FIG. 4 is a functional block diagram of switch fabric in communication with a plurality of external devices for receiving and transmitting data according to one embodiment of the present invention.
FIG. 5 is a functional block diagram of the receive circuitry of a Tap Mux according to one embodiment of the described invention.
FIG. 6 is a flow chart illustrating a method performed within a multiplexing device for receiving data from a switch fabric device according to one embodiment of the present invention.
FIG. 7 is a flow chart illustrating a method within a switching fabric for routing packets from one external device to another according to one embodiment of the described invention.
FIG. 8 is a functional block diagram of a SWIP controller according to one embodiment of the described invention.
FIG. 9 is a flow chart illustrating a method within a controller for monitoring congestion according to one embodiment of the described invention.
FIG. 10 is a table that illustrates an exemplary assignment of congestion rating with respect to the amount of memory consumed.
FIG. 11 is a table that illustrates the contents of memory in which there exists a mapping between the 72 PIDS of the system and their respective congestion ratings.
FIG. 12 is a flow chart illustrating a method, performed by a port interface device, for determining whether to transmit a data packet to another port interface device through a switch fabric.
FIG. 13 is a table illustrating an example of a method for transmitting packets based on congestion rating according to one example of the described invention.
FIG. 14 is a table illustrating the assignment of quality of service ratings according to the type of data being transmitted which, may also relate to the source of the data.
FIG. 15 illustrates one example of how the quality of service and congestion ratings may be accounted for in determining whether to transmit a data packet or a cell to a Tap Mux from a port interface device.
FIG. 16 is a functional block diagram illustrating a plurality of signals that are transmitted according to an embodiment of the present invention.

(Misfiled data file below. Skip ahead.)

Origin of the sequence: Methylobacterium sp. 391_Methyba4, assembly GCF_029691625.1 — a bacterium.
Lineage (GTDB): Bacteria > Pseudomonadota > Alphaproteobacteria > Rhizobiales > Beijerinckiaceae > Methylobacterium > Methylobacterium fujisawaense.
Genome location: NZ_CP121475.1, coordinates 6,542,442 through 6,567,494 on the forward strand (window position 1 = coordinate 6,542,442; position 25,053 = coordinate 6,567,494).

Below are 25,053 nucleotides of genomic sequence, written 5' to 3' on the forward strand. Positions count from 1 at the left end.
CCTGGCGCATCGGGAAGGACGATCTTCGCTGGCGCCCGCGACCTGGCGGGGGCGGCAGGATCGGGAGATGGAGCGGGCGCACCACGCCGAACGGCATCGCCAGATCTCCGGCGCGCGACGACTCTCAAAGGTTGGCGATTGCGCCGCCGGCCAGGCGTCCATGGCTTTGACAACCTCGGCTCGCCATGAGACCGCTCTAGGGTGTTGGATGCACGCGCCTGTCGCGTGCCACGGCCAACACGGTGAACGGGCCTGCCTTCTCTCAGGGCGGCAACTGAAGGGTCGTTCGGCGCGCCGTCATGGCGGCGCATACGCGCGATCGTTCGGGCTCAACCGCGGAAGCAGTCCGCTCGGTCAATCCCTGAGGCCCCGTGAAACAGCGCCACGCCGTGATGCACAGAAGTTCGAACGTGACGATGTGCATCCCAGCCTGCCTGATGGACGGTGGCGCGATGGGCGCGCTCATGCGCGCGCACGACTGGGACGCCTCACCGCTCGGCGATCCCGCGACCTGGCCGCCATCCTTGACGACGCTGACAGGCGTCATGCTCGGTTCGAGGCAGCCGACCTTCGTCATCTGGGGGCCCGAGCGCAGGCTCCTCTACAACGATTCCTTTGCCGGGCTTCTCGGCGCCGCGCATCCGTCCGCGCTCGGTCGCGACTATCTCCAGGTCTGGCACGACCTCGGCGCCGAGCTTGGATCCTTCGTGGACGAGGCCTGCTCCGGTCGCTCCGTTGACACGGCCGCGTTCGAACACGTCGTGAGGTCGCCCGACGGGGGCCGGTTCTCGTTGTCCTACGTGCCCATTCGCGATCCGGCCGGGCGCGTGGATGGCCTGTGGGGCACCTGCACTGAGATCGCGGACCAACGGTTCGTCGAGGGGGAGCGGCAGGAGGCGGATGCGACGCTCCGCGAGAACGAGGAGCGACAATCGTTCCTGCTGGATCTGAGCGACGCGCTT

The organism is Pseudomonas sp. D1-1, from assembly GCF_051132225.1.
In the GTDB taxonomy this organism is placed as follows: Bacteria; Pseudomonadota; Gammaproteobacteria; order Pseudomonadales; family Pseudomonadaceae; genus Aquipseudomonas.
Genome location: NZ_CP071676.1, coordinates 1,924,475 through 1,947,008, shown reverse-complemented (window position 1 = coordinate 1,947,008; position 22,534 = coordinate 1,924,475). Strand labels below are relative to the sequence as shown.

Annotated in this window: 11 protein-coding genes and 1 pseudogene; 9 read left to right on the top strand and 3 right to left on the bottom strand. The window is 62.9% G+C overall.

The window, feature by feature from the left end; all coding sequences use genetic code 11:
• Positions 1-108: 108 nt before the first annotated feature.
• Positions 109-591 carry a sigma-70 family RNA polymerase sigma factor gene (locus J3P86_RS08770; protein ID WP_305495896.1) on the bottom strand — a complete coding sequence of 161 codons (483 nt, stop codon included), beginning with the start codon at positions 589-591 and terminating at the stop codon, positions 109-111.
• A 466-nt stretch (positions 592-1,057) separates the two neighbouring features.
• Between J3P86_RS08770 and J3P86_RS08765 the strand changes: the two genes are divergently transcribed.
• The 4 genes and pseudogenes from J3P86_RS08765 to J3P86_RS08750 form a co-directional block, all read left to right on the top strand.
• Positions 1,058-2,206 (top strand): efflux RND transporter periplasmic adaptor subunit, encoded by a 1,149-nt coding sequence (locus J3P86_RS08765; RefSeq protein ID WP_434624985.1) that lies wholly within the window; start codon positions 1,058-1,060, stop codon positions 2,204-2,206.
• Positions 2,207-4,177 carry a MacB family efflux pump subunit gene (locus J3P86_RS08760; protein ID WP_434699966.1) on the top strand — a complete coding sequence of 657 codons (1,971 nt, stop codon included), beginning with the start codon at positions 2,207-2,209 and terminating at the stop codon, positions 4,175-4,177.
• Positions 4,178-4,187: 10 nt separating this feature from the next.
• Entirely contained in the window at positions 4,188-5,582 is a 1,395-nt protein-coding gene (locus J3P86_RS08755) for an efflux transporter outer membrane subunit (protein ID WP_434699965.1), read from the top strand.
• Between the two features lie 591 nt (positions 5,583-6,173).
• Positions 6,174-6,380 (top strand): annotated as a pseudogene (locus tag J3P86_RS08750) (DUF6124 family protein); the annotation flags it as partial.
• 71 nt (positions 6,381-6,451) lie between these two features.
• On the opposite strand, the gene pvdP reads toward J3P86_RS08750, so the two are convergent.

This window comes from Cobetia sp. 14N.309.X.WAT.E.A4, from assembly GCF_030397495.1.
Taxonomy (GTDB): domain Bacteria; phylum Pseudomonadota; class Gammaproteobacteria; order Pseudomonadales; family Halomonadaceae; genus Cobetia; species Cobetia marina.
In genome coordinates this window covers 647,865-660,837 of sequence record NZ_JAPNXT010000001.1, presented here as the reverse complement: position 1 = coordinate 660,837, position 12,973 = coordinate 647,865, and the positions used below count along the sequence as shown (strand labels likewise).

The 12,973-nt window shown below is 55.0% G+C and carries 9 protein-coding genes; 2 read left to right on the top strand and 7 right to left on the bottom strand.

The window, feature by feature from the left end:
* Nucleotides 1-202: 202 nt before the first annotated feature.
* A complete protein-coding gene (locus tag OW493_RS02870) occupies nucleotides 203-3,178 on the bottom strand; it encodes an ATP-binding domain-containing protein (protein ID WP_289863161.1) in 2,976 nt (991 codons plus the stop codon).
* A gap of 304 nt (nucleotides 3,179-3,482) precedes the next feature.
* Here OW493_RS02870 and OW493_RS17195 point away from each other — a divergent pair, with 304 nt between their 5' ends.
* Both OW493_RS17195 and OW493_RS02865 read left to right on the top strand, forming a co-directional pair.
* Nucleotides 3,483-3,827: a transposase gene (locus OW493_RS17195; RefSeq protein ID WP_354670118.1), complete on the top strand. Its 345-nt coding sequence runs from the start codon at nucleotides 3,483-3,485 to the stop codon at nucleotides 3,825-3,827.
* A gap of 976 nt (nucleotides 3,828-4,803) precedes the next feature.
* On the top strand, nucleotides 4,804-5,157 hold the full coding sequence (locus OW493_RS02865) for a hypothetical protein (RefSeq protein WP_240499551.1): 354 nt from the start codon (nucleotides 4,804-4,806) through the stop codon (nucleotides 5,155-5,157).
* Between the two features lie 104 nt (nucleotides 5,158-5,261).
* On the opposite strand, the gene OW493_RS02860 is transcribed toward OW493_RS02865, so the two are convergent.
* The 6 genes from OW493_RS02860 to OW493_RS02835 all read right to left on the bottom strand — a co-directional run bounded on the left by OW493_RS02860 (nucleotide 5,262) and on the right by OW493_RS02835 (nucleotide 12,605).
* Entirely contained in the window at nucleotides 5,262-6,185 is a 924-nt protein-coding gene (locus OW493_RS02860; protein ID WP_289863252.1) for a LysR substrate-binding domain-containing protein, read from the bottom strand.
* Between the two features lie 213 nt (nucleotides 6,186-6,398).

FIG. 17 is a flow chart illustrating a method for receiving and transmitting a cell according to one embodiment of the described invention.
FIG. 1 is a functional block diagram of switch fabric according to one embodiment of the present invention. Referring now to FIG. 1, switch fabric 110 is coupled to communicate over a high-speed bus 130 with an Ethernet switch system 140. The Ethernet switch system is able to communicate with a plurality of external systems 1 through N listed in FIG. 1 as systems 150, 160, and 170. It is understood, however, that a significant number of external systems may communicate with the Ethernet switch system 140.
Switch fabric 110 includes a transceiver 112 that transmits and receives communication signals over high-speed data bus 130. Additionally, switch fabric 110 includes a controller 114 for controlling operations of the switch fabric 110 and a memory 116 for temporally storing or buffering data that is received over the high-speed data bus that is to be output back onto the high-speed data bus to a different destination. For example, Ethernet switch system 140 may receive a stream of data from system 150 that is to be transmitted to system 170.
In the present inventive system, the multicast signal (including packets and/or cells) is transmitted but one time over the high speed bus connecting the switch fabric to an external switch system (e.g. an Ethernet switch). In the prior art, a data packet or cell that is to be transmitted to a plurality of destinations is transmitted once over a high speed data bus for each destination to which it is to be ultimately delivered. Accordingly, for example, if a cell is to be delivered to 72 different devices, then that cell, in the prior art, is transmitted over the high speed data bus a total of 72 times. Upon receipt by a multiplex device, the data packet is sorted and routed to the individual destinations according to an internal address stored within the cell header.
Transceiver 112 includes a unicast transmit memory buffer 118 a multicast transmit buffer 119 and a receive memory buffer 120. Transmit and receive memory buffers 118, 119, and 120 are for temporarily holding data that is to be transmitted over the high-speed data bus 130 or data that has just been received from the high-speed data bus 130. Whenever transceiver 112 receives data from high-speed data bus 130, it initially stores it in the receive memory buffer 120 prior to transmitting it to memory 116 for storage. Similarly, when data is to transmit out on to the high-speed data bus 130, transceiver 112 obtains the data from memory 116 and temporarily stores it in the transmit memory buffer 118 or 119 for transmission over the high-speed data bus 130 according to whether it's a unicast (single destination), or multicast transmission (multiple destinations).